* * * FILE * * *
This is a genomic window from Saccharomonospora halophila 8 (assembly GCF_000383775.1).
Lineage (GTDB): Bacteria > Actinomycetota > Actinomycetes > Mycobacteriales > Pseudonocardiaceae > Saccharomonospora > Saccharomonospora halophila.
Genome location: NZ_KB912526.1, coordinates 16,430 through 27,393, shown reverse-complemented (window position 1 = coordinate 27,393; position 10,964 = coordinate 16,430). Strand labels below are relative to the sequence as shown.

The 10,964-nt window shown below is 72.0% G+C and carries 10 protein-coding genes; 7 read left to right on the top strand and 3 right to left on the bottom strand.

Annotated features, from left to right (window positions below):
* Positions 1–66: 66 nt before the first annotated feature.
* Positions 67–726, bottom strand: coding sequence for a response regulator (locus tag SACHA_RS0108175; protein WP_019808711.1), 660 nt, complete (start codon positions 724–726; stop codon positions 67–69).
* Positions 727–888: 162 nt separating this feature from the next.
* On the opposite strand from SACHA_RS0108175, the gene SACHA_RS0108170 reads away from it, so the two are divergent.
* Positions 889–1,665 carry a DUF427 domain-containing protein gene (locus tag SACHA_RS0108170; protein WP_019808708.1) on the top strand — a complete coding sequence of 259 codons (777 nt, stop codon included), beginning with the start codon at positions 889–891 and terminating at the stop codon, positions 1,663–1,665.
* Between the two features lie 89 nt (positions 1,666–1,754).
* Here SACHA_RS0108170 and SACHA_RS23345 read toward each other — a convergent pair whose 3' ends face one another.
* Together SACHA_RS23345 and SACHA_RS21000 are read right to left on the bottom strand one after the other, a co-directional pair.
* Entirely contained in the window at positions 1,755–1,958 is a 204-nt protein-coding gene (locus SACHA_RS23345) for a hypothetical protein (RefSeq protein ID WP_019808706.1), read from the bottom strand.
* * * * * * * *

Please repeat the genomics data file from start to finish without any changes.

This is a genomic window from Saccharomonospora halophila 8 (assembly GCF_000383775.1).
Lineage (GTDB): Bacteria > Actinomycetota > Actinomycetes > Mycobacteriales > Pseudonocardiaceae > Saccharomonospora > Saccharomonospora halophila.
Genome location: NZ_KB912526.1, coordinates 16,430 through 27,393, shown reverse-complemented (window position 1 = coordinate 27,393; position 10,964 = coordinate 16,430). Strand labels below are relative to the sequence as shown.

The 10,964-nt window shown below is 72.0% G+C and carries 10 protein-coding genes; 7 read left to right on the top strand and 3 right to left on the bottom strand.

Annotated features, from left to right (window positions below):
* Positions 1–66: 66 nt before the first annotated feature.
* Positions 67–726, bottom strand: coding sequence for a response regulator (locus tag SACHA_RS0108175; protein WP_019808711.1), 660 nt, complete (start codon positions 724–726; stop codon positions 67–69).
* Positions 727–888: 162 nt separating this feature from the next.
* On the opposite strand from SACHA_RS0108175, the gene SACHA_RS0108170 reads away from it, so the two are divergent.
* Positions 889–1,665 carry a DUF427 domain-containing protein gene (locus tag SACHA_RS0108170; protein WP_019808708.1) on the top strand — a complete coding sequence of 259 codons (777 nt, stop codon included), beginning with the start codon at positions 889–891 and terminating at the stop codon, positions 1,663–1,665.
* Between the two features lie 89 nt (positions 1,666–1,754).
* Here SACHA_RS0108170 and SACHA_RS23345 read toward each other — a convergent pair whose 3' ends face one another.
* Together SACHA_RS23345 and SACHA_RS21000 are read right to left on the bottom strand one after the other, a co-directional pair.
* Entirely contained in the window at positions 1,755–1,958 is a 204-nt protein-coding gene (locus SACHA_RS23345) for a hypothetical protein (RefSeq protein ID WP_019808706.1), read from the bottom strand.